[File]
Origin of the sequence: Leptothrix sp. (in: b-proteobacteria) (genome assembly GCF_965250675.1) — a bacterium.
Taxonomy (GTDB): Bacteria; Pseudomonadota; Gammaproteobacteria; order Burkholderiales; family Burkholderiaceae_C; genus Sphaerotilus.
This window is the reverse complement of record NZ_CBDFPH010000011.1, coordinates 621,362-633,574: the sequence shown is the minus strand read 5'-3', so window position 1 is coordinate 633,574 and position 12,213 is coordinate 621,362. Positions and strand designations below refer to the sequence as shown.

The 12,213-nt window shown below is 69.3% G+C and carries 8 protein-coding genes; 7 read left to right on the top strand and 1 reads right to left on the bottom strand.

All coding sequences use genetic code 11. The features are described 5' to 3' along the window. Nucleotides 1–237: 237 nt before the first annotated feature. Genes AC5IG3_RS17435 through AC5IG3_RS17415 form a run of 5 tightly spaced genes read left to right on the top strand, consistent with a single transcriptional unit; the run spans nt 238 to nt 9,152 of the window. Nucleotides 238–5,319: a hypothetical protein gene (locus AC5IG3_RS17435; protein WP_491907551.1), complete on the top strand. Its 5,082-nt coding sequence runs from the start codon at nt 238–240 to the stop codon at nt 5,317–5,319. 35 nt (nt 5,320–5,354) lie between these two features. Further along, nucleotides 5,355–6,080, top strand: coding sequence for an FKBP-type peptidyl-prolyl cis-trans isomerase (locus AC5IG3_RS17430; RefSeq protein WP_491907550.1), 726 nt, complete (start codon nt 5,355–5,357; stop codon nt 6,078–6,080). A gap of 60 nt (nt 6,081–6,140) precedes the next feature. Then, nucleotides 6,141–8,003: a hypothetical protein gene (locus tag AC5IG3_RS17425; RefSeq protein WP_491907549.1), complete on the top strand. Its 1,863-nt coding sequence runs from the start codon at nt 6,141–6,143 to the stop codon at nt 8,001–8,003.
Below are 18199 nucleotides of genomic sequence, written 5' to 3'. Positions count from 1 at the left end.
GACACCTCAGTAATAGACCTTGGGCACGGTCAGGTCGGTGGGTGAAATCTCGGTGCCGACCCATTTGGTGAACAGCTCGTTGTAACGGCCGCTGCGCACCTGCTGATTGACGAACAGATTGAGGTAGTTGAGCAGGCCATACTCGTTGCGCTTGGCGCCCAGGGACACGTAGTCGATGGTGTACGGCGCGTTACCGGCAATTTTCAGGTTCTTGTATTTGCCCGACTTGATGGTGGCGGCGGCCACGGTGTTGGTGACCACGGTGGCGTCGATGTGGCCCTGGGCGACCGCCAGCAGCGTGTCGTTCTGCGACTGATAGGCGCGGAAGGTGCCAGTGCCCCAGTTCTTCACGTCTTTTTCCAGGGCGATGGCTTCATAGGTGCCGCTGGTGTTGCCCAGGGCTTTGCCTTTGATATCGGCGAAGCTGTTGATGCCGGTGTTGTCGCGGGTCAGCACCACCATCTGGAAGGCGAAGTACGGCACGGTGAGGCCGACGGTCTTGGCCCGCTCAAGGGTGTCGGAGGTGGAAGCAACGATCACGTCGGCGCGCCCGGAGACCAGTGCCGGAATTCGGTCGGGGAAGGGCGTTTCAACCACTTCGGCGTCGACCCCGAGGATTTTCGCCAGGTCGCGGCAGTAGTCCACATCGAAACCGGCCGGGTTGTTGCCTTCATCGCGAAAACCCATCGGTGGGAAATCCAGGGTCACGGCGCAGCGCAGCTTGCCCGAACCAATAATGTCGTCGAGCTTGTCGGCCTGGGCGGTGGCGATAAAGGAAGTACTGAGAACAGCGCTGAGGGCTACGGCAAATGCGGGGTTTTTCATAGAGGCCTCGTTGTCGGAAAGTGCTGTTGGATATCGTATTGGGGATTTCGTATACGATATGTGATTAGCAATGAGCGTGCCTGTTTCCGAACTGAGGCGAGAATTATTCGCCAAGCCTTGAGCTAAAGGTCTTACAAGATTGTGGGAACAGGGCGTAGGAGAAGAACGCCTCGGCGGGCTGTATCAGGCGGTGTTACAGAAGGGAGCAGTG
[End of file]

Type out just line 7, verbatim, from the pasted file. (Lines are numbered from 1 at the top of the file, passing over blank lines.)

GACACCTCAGTAATAGACCTTGGGCACGGTCAGGTCGGTGGGTGAAATCTCGGTGCCGACCCATTTGGTGAACAGCTCGTTGTAACGGCCGCTGCGCACCTGCTGATTGACGAACAGATTGAGGTAGTTGAGCAGGCCATACTCGTTGCGCTTGGCGCCCAGGGACACGTAGTCGATGGTGTACGGCGCGTTACCGGCAATTTTCAGGTTCTTGTATTTGCCCGACTTGATGGTGGCGGCGGCCACGGTGTTGGTGACCACGGTGGCGTCGATGTGGCCCTGGGCGACCGCCAGCAGCGTGTCGTTCTGCGACTGATAGGCGCGGAAGGTGCCAGTGCCCCAGTTCTTCACGTCTTTTTCCAGGGCGATGGCTTCATAGGTGCCGCTGGTGTTGCCCAGGGCTTTGCCTTTGATATCGGCGAAGCTGTTGATGCCGGTGTTGTCGCGGGTCAGCACCACCATCTGGAAGGCGAAGTACGGCACGGTGAGGCCGACGGTCTTGGCCCGCTCAAGGGTGTCGGAGGTGGAAGCAACGATCACGTCGGCGCGCCCGGAGACCAGTGCCGGAATTCGGTCGGGGAAGGGCGTTTCAACCACTTCGGCGTCGACCCCGAGGATTTTCGCCAGGTCGCGGCAGTAGTCCACATCGAAACCGGCCGGGTTGTTGCCTTCATCGCGAAAACCCATCGGTGGGAAATCCAGGGTCACGGCGCAGCGCAGCTTGCCCGAACCAATAATGTCGTCGAGCTTGTCGGCCTGGGCGGTGGCGATAAAGGAAGTACTGAGAACAGCGCTGAGGGCTACGGCAAATGCGGGGTTTTTCATAGAGGCCTCGTTGTCGGAAAGTGCTGTTGGATATCGTATTGGGGATTTCGTATACGATATGTGATTAGCAATGAGCGTGCCTGTTTCCGAACTGAGGCGAGAATTATTCGCCAAGCCTTGAGCTAAAGGTCTTACAAGATTGTGGGAACAGGGCGTAGGAGAAGAACGCCTCGGCGGGCTGTATCAGGCGGTGTTACAGAAGGGAGCAGTG